Pre- and post-event communication strategies to improve the donor experience
As we all well know, the experience surrounding an event starts long before the attendee arrives at the physical location. Events should be designed with the pre- and post-event communication in mind and the experience of those components should be managed and branded with care.
In the age of social media, there are new opportunities to engage participants (even those who cannot attend or were not invited) in the pre- and post-event experiences. Not all events warrant broad promotion in advance of the event, especially if the attendance is intentionally limited. However, it is wise to create parts of the experience that can be shared with a larger audience, accessed long after the event and used to promote future events.
As I plan an event, I ask these three questions of myself or my team, on behalf of the donor:
· What of this experience can I share?
· What of this experience can I keep?
· What of this experience can I revisit?
The following is a list of ideas for using social media to extend your communication reach. Keep in mind, a “promoter” is any individual who speaks positively of the organization and helps you spread your messages within their own network. This person may be an official volunteer or he or she may be just a friend. In our line of work, promoters do not have to be donors (or donors within your scope of service), but it is helpful to have some who are.
· Set up/update social media pages
· Create social media event pages
· Create hashtags
· Create event content calendar
· Create promo ads/videos
· Issue event news release
· Post on related groups and forums
· Mention event in comments on other social media postings
· Create a contest or content contribution strategy
· Advertise on relevant social networks
During Event ENGAGEMENT
· Include wi-fi and social media instructions in program, slides and on tables
· Prepare several posts to be launched automatically
· Live post during the event
· Use photos/video whenever possible
· Use promoters as much as possible
· Monitor and respond to comments in real time or asap
· Talk about event on related forums
· Use services/apps to spread content across multiple channels
· Promote hashtag(s) during the event to encourage others to contribute
· Display a live Twitter feed
· Consider ways to integrate the virtual audience in the live experience (polls, social media challenges, etc.)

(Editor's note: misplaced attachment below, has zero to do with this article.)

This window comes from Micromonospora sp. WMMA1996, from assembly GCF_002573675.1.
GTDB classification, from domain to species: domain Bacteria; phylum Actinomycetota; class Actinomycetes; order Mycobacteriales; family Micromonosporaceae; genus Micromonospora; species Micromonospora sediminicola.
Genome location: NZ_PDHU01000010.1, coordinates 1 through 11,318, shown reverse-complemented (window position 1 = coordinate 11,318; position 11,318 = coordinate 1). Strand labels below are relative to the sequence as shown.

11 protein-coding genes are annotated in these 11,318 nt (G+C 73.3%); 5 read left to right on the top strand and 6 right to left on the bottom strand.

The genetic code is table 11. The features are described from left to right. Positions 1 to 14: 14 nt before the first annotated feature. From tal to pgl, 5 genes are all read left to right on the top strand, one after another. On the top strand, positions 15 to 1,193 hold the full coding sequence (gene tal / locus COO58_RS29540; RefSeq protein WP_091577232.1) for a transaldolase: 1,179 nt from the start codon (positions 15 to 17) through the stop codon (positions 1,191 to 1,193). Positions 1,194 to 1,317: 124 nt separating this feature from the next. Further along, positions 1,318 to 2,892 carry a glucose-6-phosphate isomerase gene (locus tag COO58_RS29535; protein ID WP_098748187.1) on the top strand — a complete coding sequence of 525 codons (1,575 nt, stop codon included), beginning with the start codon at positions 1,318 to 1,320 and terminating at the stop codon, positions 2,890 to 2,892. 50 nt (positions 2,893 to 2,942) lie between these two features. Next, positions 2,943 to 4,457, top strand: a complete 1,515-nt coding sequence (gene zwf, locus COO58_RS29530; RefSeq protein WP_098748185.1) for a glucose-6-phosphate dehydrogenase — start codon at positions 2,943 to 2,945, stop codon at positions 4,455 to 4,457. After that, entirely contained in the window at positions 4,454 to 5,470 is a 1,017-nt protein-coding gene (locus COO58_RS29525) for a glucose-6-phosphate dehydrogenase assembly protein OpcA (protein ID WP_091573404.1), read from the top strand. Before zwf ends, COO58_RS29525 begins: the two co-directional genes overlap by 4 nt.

Post Event CONVERSATION
· Schedule multiple post-event postings across all channels
· Address three audiences: all invited, all that attended, and all that learned of the event from a promoter
· Consider a post-event question or survey (keep it brief)
· Share link to audio, video or slide presentations
· Share the results of polls or contests
· Write a summary blog that will serve as a public archived record of the event
· Encourage the participation of new promoters
· Always include ways to participate/ways to give contact information
· Promote this event within sets of similar past events (iTunes or YouTube collections)
· Create avenues for feedback on the event an your promotion plans
· Promote upcoming events
Encourage peer-to-peer dialog by providing meaningful content and communication ideas to your promoters–those who talk (or tweet or post) positively about organization and events. Keep these ideas in mind:
· Provide Readily Available Content
To maintain accuracy and some editorial direction over the content shared by your promoters, it is wise to prepare content for them to use. Compile the same sort of information you would for a press release and tolerate a similar amount of creative liberty in the use of the pertinent detail by the individual. You want your promoters to have fun and put a little of their own personality into the outgoing communication. Do monitor your promoters’ activities and provide constructive feedback when warranted.
· Consider Audience Segmentation
Your promoters will have their own network of online relationships, which you will want to consider. You can help foster growth in those networks by assisting in defining the audience and providing the most meaningful content for that subset of the overall audience.
Many of the ideas in this post come from monitoring the recommendations from those who are familiar with using Facebook events. Link to the Facebook Event Playbook, the Facebook Help Center and monitor the most up-to-date user information on the Facebook Help Community page.
POST WRITTEN BY ANNE MANNER - MCLARTY · OCTOBER 5, 2016